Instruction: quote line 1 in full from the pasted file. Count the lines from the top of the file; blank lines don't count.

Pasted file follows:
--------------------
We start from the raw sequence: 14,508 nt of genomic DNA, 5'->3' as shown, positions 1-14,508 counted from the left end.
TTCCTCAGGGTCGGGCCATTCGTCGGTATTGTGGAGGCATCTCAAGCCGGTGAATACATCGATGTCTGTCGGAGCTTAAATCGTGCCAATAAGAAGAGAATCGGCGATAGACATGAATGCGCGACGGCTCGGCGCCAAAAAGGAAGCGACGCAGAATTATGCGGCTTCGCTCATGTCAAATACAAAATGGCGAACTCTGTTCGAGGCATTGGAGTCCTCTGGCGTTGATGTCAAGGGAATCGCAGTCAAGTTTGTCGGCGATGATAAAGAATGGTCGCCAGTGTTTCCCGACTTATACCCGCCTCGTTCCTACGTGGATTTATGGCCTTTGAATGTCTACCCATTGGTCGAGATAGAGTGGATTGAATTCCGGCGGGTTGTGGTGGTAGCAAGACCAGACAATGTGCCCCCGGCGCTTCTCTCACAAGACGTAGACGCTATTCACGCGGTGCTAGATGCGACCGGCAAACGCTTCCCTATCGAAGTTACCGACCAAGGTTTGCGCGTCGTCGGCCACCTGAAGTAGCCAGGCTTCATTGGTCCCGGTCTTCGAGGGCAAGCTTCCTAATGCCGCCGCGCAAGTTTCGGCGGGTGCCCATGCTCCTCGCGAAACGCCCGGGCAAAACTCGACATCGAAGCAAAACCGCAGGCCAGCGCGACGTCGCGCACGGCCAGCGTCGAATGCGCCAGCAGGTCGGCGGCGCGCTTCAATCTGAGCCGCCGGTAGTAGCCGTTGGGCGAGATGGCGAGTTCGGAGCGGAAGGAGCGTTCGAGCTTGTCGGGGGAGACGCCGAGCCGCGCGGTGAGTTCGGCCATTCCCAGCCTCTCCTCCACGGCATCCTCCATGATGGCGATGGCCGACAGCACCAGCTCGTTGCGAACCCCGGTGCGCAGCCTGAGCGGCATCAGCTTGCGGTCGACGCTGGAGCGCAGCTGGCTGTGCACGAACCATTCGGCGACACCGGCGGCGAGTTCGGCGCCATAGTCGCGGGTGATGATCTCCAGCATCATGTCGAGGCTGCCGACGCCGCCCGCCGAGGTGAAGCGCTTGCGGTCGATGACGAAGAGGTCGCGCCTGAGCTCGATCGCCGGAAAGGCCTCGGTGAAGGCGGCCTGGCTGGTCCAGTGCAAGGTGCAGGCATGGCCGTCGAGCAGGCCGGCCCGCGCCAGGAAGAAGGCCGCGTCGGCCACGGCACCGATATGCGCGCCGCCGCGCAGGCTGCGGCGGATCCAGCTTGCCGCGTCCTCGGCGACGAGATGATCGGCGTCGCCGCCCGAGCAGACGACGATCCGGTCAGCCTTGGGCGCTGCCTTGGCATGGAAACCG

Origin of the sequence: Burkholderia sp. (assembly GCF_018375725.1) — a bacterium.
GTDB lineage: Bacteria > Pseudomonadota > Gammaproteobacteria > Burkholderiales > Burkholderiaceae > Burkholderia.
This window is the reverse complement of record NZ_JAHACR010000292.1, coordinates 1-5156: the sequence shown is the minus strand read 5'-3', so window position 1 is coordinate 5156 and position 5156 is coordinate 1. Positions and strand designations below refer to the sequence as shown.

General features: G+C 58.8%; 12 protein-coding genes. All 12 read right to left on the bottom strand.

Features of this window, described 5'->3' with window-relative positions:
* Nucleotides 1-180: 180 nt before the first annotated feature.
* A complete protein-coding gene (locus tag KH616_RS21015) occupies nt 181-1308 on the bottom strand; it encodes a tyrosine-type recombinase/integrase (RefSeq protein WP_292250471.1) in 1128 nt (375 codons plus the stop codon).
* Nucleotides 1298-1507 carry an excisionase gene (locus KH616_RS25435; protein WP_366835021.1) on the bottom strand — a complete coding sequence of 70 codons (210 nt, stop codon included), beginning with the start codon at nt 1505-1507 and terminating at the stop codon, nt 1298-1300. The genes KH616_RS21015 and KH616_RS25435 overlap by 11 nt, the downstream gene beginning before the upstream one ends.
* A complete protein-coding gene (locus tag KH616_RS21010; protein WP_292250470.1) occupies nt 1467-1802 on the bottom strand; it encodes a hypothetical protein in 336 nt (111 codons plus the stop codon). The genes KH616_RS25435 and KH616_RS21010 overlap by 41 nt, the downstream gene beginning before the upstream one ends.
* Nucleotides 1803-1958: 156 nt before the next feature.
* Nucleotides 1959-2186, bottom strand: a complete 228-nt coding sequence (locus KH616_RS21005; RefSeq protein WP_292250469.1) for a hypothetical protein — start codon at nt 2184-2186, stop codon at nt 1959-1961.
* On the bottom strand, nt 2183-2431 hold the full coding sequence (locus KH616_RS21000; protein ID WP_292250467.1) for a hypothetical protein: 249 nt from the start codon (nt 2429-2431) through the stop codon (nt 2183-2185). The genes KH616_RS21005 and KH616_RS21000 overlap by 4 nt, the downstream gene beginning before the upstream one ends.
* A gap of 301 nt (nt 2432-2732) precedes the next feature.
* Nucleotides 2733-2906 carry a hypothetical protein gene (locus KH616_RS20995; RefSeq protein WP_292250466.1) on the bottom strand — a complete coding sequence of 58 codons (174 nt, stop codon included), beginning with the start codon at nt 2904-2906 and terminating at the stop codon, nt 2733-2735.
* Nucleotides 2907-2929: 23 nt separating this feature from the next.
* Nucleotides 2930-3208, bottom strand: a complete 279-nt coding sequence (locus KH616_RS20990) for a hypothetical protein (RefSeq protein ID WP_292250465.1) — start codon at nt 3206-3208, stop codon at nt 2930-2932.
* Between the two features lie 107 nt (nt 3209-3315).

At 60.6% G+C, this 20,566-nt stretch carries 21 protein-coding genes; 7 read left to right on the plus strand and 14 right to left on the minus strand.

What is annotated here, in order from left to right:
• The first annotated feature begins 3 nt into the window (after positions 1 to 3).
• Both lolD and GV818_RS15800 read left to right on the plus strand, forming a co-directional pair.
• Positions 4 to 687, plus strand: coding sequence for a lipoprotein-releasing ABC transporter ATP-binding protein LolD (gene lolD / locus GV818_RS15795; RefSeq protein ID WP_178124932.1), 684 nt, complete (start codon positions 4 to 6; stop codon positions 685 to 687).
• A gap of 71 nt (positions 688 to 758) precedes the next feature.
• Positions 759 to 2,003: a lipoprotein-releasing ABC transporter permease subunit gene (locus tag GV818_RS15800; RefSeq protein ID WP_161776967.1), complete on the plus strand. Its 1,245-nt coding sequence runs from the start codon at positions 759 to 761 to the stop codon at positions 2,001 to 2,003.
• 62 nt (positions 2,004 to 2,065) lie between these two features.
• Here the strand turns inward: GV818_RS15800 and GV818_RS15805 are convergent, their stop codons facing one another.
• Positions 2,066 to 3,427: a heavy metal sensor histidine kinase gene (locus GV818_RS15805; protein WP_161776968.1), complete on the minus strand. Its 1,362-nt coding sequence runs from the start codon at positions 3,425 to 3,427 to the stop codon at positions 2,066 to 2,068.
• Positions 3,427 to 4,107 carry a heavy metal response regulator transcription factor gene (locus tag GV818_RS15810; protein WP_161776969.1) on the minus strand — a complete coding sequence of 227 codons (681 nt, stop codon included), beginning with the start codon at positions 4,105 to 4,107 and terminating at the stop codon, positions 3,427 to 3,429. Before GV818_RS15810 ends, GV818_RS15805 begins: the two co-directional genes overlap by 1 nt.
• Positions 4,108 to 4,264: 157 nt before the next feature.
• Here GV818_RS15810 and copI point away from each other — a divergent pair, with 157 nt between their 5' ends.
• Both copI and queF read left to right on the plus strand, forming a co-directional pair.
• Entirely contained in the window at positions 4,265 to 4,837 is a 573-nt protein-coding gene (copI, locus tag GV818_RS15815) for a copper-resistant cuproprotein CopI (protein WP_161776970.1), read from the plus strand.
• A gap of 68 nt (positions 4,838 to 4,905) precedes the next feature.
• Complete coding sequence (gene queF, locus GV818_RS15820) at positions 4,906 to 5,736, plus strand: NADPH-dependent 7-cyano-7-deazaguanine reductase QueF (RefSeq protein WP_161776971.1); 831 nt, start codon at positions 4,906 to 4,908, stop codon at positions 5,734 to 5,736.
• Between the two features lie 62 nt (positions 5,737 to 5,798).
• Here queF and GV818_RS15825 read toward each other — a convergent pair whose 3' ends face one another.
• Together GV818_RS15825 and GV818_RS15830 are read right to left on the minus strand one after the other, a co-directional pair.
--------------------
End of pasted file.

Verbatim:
We start from the raw sequence: 14,508 nt of genomic DNA, 5'->3' as shown, positions 1-14,508 counted from the left end.